Double-strand breaks in mitochondrial DNA upregulated IFN signaling via cytosolic RNA sensing.
Major Finding: Double-strand breaks in mitochondrial DNA upregulated IFN signaling via cytosolic RNA sensing.
Concept: Mitochondrial DNA damage led to mitochondrial membrane herniation and release of mitochondrial RNA.
Impact: This work provides insight into the effects of mitochondrial DNA–damaging agents such as chemotherapy.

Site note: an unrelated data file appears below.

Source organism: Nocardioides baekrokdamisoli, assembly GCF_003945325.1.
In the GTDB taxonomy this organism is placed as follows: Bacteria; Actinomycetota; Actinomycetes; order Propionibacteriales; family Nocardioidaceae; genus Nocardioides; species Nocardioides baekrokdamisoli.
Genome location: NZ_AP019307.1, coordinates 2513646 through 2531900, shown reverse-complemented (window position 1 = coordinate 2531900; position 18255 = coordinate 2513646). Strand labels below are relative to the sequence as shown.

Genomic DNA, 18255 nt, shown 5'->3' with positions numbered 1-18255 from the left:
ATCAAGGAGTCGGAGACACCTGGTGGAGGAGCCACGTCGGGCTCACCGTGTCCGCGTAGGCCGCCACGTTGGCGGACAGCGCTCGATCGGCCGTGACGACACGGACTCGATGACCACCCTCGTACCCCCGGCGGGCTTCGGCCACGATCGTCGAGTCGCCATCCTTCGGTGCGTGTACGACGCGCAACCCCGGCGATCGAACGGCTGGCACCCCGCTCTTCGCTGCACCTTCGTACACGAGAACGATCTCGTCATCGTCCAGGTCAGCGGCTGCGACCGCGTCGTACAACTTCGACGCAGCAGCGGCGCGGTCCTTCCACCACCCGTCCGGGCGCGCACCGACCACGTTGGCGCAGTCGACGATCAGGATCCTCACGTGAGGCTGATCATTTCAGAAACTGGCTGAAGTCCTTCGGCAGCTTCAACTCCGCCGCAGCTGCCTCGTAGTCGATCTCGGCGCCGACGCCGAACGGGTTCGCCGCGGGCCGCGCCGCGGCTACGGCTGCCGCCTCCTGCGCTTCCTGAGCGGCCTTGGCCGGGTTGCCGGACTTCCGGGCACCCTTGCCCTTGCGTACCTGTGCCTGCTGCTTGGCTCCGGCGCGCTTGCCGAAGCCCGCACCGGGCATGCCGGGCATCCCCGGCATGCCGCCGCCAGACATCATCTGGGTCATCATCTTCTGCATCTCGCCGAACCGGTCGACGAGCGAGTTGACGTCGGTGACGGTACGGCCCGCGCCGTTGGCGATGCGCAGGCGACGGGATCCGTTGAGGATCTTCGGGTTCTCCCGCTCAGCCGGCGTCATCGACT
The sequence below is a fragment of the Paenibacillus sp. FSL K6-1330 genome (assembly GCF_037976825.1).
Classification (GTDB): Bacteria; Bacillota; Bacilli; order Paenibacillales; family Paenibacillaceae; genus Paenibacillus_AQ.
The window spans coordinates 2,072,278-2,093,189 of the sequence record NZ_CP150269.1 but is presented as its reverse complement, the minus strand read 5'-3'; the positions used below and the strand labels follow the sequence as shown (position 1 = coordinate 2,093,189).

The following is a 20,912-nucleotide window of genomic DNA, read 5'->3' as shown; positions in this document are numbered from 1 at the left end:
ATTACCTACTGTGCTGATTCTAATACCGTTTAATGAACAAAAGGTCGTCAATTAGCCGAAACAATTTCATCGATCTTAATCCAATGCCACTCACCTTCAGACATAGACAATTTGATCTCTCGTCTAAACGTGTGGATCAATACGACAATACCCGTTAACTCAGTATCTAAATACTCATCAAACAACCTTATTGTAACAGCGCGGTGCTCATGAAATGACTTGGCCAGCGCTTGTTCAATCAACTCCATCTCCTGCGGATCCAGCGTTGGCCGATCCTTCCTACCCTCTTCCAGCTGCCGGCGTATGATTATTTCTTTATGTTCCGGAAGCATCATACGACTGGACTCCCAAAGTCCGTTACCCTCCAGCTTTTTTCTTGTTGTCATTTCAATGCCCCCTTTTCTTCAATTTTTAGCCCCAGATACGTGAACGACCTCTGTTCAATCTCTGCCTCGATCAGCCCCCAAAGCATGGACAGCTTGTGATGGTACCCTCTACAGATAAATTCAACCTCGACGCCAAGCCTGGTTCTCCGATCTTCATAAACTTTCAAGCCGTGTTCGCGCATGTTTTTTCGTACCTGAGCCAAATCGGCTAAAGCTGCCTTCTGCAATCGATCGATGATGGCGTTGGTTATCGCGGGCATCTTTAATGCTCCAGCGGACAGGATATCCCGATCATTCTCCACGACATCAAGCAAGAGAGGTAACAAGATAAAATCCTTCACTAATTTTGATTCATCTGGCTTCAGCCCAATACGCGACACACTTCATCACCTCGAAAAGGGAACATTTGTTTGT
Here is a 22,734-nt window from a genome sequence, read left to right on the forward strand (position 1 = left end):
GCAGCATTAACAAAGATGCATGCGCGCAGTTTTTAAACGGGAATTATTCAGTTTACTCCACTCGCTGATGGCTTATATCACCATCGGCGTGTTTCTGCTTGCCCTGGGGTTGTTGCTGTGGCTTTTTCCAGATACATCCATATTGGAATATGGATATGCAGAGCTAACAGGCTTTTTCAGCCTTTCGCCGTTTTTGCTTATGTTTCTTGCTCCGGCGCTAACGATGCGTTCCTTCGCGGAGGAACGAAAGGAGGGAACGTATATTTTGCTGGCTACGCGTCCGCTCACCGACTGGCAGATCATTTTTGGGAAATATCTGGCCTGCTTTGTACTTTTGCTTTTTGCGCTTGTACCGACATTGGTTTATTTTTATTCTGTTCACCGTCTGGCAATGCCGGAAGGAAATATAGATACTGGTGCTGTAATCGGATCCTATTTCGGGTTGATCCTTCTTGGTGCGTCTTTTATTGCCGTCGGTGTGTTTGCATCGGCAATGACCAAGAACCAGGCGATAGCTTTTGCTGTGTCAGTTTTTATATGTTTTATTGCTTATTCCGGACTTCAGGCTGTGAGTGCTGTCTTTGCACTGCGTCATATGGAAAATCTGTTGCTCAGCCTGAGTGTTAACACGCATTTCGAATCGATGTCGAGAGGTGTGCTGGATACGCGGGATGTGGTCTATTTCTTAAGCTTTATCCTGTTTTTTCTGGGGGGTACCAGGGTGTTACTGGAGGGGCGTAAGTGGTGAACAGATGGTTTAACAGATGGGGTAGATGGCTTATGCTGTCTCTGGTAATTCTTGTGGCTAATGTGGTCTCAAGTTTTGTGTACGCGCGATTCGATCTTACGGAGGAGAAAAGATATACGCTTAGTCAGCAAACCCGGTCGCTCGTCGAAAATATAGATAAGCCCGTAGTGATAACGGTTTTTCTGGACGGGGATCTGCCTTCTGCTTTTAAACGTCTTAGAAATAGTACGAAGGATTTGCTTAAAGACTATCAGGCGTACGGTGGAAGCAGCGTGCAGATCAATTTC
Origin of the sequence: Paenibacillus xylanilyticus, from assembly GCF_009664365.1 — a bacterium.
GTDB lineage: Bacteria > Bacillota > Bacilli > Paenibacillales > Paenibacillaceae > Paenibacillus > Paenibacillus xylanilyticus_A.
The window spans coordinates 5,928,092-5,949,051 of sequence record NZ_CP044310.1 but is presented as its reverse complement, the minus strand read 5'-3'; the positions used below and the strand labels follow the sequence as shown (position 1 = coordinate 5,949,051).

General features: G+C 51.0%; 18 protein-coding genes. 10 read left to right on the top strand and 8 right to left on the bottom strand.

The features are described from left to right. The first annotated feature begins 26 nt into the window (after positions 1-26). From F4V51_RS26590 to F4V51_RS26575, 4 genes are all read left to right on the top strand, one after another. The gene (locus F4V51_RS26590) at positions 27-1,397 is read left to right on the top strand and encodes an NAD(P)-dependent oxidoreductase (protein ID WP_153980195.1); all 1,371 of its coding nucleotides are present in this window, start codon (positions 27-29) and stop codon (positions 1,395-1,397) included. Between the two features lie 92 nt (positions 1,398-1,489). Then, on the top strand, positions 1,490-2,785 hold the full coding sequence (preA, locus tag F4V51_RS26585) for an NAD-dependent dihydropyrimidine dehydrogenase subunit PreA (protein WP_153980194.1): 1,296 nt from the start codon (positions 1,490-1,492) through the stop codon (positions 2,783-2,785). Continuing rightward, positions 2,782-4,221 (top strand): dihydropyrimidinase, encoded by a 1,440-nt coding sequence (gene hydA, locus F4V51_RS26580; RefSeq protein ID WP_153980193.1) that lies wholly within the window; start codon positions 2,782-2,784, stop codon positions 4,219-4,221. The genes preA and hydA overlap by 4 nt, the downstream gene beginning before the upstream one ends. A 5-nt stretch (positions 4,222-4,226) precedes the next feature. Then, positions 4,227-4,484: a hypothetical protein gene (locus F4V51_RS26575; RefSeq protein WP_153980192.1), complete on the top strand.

Exposure to ionizing radiation and treatment with some chemotherapeutic agents can cause double-strand breaks (DSB) in mitochondrial DNA (mtDNA). To investigate the impact of mtDNA DSBs, Tigano and colleagues employed mtDNA-targeted transcription activator–like effector nucleases (TALEN), which are restriction enzymes engineered to cut DNA at specific sequences. In vitro, RNA-sequencing and RT-qPCR analyses showed that expression of the mtDNA-targeting TALENs caused changes in expression of nuclear genes, including several important IFN-stimulated genes. This was associated with a time-dependent increase in IFN-mediated phosphorylation of protein STAT1 at Y701, a modification required for STAT1 activation and consequent transcriptional induction of IFN-stimulated genes. This increase in phosphorylated STAT1 was not seen in cells lacking mtDNA, supporting the notion that the TALEN-induced mtDNA DSBs were the cause of the observed STAT1 activation in cells with normal mtDNA. Notably, the mtDNA DSBs did not appear to cause significant mitochondrial dysfunction; however, immunofluorescence microscopy analyses revealed herniation of the inner mitochondrial membrane triggered by the formation of BAX–BAK macropores, a process previously shown to expose mtDNA and mitochondrial RNA (mtRNA) to sensors in the cytoplasm. Further investigation showed that it was specifically the cytoplasmic mtRNA (and not mtDNA) that caused the immune response to mtDNA damage. The immunogenic effects of cytoplasmic mtRNA in cells with mtDNA damage was mediated by the RIG-I–MAVS pathway, in which the pattern recognition receptor RIG-I detects cytoplasmic RNA and then binds the signaling protein MAVS to activate a type I IFN response. Importantly, mtDNA damage was shown to underlie the innate immune response caused by exposure to ionizing radiation, which also exerted its effects via RIG-I–mediated mtRNA sensing. In summary, this work provides a detailed characterization of the immune effects of mtDNA DSBs in cells, offering insight into this effect of chemotherapy and irradiation.
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